Magazine article Science News

Plague Bug Wasn't All That Fierce: DNA Analysis Suggests Living Conditions Fed Black Death

Magazine article Science News

Plague Bug Wasn't All That Fierce: DNA Analysis Suggests Living Conditions Fed Black Death

Article excerpt

Using methods that seem inspired by Frankenstein and Jurassic Park, scientists have analyzed the DNA of the ancient microbe responsible for the Black Death, the plague that killed half of Europe's population between 1347 and 1351.

An international team plucked bits of the bacterium Yersinia pestis from the teeth of four plague victims whose skeletons were excavated from London's East Smithfield cemetery in the 1980s. DNA analysis of those samples revealed that the medieval microbe has nearly the same genetic code as modern strains of the bacterium. The scientists found no evidence that genetic mutations helped the 14th century strain of Y. pestis notch such a massive death toll.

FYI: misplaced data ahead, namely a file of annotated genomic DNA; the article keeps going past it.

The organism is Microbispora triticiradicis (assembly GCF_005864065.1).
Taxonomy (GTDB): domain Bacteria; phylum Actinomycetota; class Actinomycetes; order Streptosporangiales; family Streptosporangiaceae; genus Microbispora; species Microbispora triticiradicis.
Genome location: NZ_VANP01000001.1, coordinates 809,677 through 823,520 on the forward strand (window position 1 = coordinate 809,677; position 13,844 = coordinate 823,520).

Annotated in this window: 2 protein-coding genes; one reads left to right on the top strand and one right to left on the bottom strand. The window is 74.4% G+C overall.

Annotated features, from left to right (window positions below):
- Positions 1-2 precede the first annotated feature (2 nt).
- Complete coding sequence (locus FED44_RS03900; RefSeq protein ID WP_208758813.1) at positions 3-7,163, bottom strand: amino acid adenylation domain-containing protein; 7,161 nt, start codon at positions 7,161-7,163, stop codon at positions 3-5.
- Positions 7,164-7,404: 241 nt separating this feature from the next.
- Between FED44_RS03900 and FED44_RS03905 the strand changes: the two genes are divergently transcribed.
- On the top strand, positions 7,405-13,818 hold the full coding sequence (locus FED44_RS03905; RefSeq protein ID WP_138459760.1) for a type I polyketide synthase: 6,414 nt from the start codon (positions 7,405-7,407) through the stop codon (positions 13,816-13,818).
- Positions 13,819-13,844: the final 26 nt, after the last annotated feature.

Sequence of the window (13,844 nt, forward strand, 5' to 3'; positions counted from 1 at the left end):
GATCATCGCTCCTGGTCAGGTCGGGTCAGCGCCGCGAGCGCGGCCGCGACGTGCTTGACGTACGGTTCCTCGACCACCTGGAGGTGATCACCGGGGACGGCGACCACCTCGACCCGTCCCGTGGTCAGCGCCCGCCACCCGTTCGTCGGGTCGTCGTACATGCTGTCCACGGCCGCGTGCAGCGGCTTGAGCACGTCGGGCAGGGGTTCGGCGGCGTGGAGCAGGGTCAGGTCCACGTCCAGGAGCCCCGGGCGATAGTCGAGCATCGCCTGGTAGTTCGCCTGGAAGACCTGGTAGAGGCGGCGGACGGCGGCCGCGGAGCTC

"As to why this killed so many people across Europe in 1348, there is no particular smoking gun," says geneticist Hendrik Poinar of McMaster University in Ontario, Canada, a member of the international team of anthropologists and evolutionary geneticists who published their findings October 27 in Nature.

Instead, a variety of nongenetic factors that are difficult to control probably helped the infectious disease spread and made it more lethal. "The climate was beginning to dip," says Poinar. "It got very cold, very wet, very quickly."

More rain meant less food for people who were already poorly nourished. Crowded cities also played host to millions of rats, which provided the fleas that carry Y. …

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